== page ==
The project is quite interesting. Being part of such a program is a big honor for us. Now BMW is one of the most, I would say, advanced car makers in regards to the technology … and we’re very proud to be picked for that.
John Koetsier: So let’s talk about those cost curves that you mentioned earlier. I remember when LIDAR sensors were thousands of dollars — I even want to say tens of thousands of dollars — and now, of course, you’re getting them in smartphones; you’re getting them in smaller devices.
Talk to me about the evolution there and where the cost curves have come, and where they’re going.
Omer Keilaf: Yeah. I mean, traditionally whenever a new technology is introduced to the market, those are mostly adopted by the premium cars, because they have sufficient volume but can absorb a certain cost.
So today, for a premium car, a LIDAR is about $1,000, and I think it still meets the market demand. But if you want to go into a lower grade, the LIDAR needs to be much cheaper, right? So we all know that at the really high adoption of LIDARs, it will need to be at $100 or even less.
I think that in the next five or seven years, probably the trend would go through $500 and then $300. And this is where we are targeting our next generation: InnovizTwo. I’ll give you an interesting insight. You know, five years ago, there was a big discussion whether you use stereo cameras or mono cameras, right?
And Mobileye has proven [to] the world that even saving tens of dollars — right, the difference between two cameras and one, is only $10 or $20 — can be compensated by a very strong IP. I think that the push for lower cost LIDARs would be very, very harsh. I think that using our kind of technology is the right way to get there.
John Koetsier: So what are you using? Are you using multiple cameras or one?
Omer Keilaf: We’re using one. [crosstalk & laughing] And in that benchmark, we’re using one. I mean, there is a dispute in the LIDAR space between using 1550 nanometer and 905 nanometer. We are on the 905 camp, because that’s allowing us to use very low cost components, and we’re able to solve performance limitations of 905 by very strong IP that we developed.
John Koetsier: Okay. So we’re talking self-driving cars, obviously. You’re talking BMW, one of your customers. Those are one application of using LIDAR; one application of autonomy, frankly, for machines or even cars, other types of transportation. How else, and where else do you see it being used?
Omer Keilaf: Hmm, many — so, you know, there are different application verticals you would say, for LIDARs. One of them is shuttles. So those are urban creatures that like to travel in a predetermined route.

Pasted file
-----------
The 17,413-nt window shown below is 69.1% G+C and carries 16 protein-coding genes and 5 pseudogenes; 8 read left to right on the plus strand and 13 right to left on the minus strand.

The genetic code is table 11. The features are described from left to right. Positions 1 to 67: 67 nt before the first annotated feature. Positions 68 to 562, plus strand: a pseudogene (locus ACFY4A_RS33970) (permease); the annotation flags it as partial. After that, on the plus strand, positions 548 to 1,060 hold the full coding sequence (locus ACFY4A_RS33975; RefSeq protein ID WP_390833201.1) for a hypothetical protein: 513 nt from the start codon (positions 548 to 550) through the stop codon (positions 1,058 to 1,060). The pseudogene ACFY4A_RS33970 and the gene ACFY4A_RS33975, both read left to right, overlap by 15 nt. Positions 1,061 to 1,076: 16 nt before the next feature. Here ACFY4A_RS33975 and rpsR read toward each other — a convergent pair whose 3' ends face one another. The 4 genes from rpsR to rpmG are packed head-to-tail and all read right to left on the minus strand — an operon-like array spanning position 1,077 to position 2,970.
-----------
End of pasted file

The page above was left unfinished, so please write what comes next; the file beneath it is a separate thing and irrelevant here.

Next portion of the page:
And there is a lack of drivers also in trucks, so they need — the use of LIDARs can actually quite be beneficial in order to improve transportation as a whole. So trucks, shuttles … of course also there are other industrial applications that would like to automate. I mean, anything you’d like to automate would like to have 3D sensing, because it gives you a very good understanding of the scene, and would be able to be enabled by a LIDAR.
I think a LIDAR has a very strong benefit which gives you a very good understanding of the scene for very different types of objects. A camera is mostly relying on the fact that you are able to train the system to identify what it is in order to interact with it. A LIDAR is actually a physical sensor. You send a pulse of light and you measure a reflection, a light reflection from an object. So you basically can see it. So you know where it is. You know what’s the size of it, even if you don’t exactly know what it is. I will talk about the example of a person pushing a piano into the road … that might happen, right? I mean, if you didn’t train your camera to understand what is that object now pushed to the road, not sure how would you react to it.
And with a LIDAR, you basically see where it is; you see how large it is; how far you are with it; and you know how to walk around it. So it’s not only about making it safer, it’s actually also providing lots of insights that are missing from the camera, and the processing power that you need to add in order to understand the scene is going to be much lower.
John Koetsier: So Apple is rumored to be entering the self-driving car market, perhaps 2024, and they’re talking about using LIDAR as well, from what we hear. How do you see rumors of that impacting your industry — the car industry — and if that turns out to be true, what do you think the impact will be?
Omer Keilaf: I think it’s quite good, obviously. It’s quite clear why Apple has an interest to go in that direction. Tesla has showed the world that being a very technology company allows them to be the most valuated company in the world. I mean, and it’s not because they’re selling more cars than others. I think it’s because of the fact that people believe that eventually they will gain more and more market share because of their technology lead.